With a lot of assistance from Matt Kamna, the first Amity's came alive in midsummer 1997, and you can see a photo of them above, sitting in my Oregon living room, a bit behind the Left speaker, and beside the Jeff Rowland preamp. Since Kevin Carter was one of the first people to build an Ariel speaker, I told him about the Amity project - in a few months he built his own version, and then picked up the North American distribution of Lundahl transformers! Kevin and his friends have built many different transformer-coupled amplifiers, and the K&K Audio Forum is the best source for information I know of.
Thanks to the original Amity page and the K&K Audio Forum, interstage-coupled amplifiers have entered the DIY scene, although they are still rare on the commercial market. In the last two years, word about the Amity, Raven, and Aurora has spread, and several builders have been kind enough to send me e-mails and photos of their projects.
Here's a photo of Mark Jeffs' first Amity, which also incorporates an integral Kimmel mu-stage pre-amp with 6J5 on the bottom and a E180F (Mullard) pentode on the top. So far, one channel only, but here's Mark's sonic impressions so far:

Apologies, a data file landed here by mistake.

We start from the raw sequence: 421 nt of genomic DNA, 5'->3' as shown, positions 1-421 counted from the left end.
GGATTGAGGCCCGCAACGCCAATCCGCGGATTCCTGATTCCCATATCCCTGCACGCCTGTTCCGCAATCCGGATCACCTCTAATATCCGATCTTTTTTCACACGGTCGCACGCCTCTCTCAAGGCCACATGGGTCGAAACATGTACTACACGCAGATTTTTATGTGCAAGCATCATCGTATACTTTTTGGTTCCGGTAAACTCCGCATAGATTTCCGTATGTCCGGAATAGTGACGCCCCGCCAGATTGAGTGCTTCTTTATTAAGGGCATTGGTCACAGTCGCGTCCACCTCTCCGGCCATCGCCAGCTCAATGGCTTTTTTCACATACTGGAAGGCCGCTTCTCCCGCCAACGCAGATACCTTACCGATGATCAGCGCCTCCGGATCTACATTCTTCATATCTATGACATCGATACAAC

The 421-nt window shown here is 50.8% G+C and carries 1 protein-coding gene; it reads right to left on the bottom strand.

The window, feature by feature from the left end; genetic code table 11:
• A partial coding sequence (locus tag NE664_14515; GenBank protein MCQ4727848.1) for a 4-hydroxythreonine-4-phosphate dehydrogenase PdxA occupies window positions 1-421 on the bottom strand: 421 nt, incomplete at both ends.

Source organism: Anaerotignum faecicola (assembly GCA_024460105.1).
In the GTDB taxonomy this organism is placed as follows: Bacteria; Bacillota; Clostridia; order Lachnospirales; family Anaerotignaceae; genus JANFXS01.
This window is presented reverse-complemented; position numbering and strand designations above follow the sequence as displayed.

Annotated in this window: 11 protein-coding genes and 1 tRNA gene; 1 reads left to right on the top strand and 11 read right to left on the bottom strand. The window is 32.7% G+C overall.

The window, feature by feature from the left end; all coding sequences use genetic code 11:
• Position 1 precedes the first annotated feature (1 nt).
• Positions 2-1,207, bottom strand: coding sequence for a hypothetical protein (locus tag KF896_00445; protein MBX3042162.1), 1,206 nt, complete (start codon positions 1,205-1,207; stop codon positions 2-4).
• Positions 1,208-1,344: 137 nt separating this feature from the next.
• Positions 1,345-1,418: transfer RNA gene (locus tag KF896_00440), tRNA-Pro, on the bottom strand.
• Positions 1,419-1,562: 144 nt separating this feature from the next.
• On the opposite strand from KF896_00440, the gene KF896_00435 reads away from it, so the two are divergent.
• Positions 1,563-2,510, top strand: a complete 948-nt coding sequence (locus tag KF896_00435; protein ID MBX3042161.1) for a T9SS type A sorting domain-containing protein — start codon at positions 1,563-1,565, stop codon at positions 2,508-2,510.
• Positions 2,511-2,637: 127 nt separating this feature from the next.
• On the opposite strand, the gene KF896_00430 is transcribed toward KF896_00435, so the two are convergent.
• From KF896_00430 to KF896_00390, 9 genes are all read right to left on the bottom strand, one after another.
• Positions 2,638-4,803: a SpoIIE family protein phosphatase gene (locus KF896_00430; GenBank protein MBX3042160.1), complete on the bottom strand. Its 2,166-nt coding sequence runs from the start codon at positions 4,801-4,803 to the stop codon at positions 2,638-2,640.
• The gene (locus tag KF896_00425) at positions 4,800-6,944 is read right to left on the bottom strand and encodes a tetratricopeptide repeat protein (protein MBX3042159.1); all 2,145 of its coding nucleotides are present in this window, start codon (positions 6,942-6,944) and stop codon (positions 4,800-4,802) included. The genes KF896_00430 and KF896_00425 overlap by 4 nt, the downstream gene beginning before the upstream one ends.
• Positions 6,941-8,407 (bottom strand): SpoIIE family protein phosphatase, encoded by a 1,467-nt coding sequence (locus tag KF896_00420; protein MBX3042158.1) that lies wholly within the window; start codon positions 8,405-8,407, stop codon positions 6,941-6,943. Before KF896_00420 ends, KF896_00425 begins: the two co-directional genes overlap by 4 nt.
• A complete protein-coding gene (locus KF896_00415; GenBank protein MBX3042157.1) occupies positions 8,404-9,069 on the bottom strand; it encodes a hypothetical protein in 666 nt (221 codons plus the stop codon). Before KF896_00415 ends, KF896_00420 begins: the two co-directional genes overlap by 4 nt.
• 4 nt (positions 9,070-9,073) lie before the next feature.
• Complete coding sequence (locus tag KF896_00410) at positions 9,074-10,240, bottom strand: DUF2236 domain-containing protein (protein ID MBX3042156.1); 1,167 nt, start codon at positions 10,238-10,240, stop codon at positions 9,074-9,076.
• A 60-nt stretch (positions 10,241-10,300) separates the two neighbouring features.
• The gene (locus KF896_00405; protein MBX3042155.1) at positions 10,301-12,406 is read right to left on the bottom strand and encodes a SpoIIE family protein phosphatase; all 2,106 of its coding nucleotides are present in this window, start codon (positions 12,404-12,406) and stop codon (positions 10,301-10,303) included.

More superb music last night . Got out some Fairport convention - Unhalfbricking; 'Who knows where the time goes', 'Percy's Song' (which I didn't normally rate too highly, but sounded great last night) and 'A Sailor's Life' . Words fail me to describe, particularly the last mentioned; and with only one channel playing.
John Martyn 'The Tumbler', played the whole second side. 'Dusty' and 'Seven Black Roses' stood out, of course. Played it quite loud. Huge, powerful impression of the playing, but the instrument really tonally expanded, glowing. 'Seven Black Roses' really dynamic and urgent, superb.
One track from Island 'Bumpers' collection also stood out. Beginning of 'Little Woman' by Dave Mason. He comes in immedately with a very sharply hit chord on the guitar (metal plectrum or strings?): the transient was RAZOR sharp, cut the air like a knife. I noticed the detail and speed on edges quite a lot last night.
I have no reservations about any aspect of the sound since last night. I think it has gone beyond anything Paul has demonstrated, for example the 212 SE amp, (though his ultimate driver for that circuit hasn't been built yet). I think the start point for the tone is a little different from my SE amp, but the tonal discrimination (and palette) is better and wider. There were more inflections of tone and colour than I'd been aware of before, on every disc I tried. The impression of soundstage is also remarkable for a mono system as well.
Can it get any better?
Yes, I could put a better volume control on there, instead of the cheap carbon track 100K pot I found in a bits box!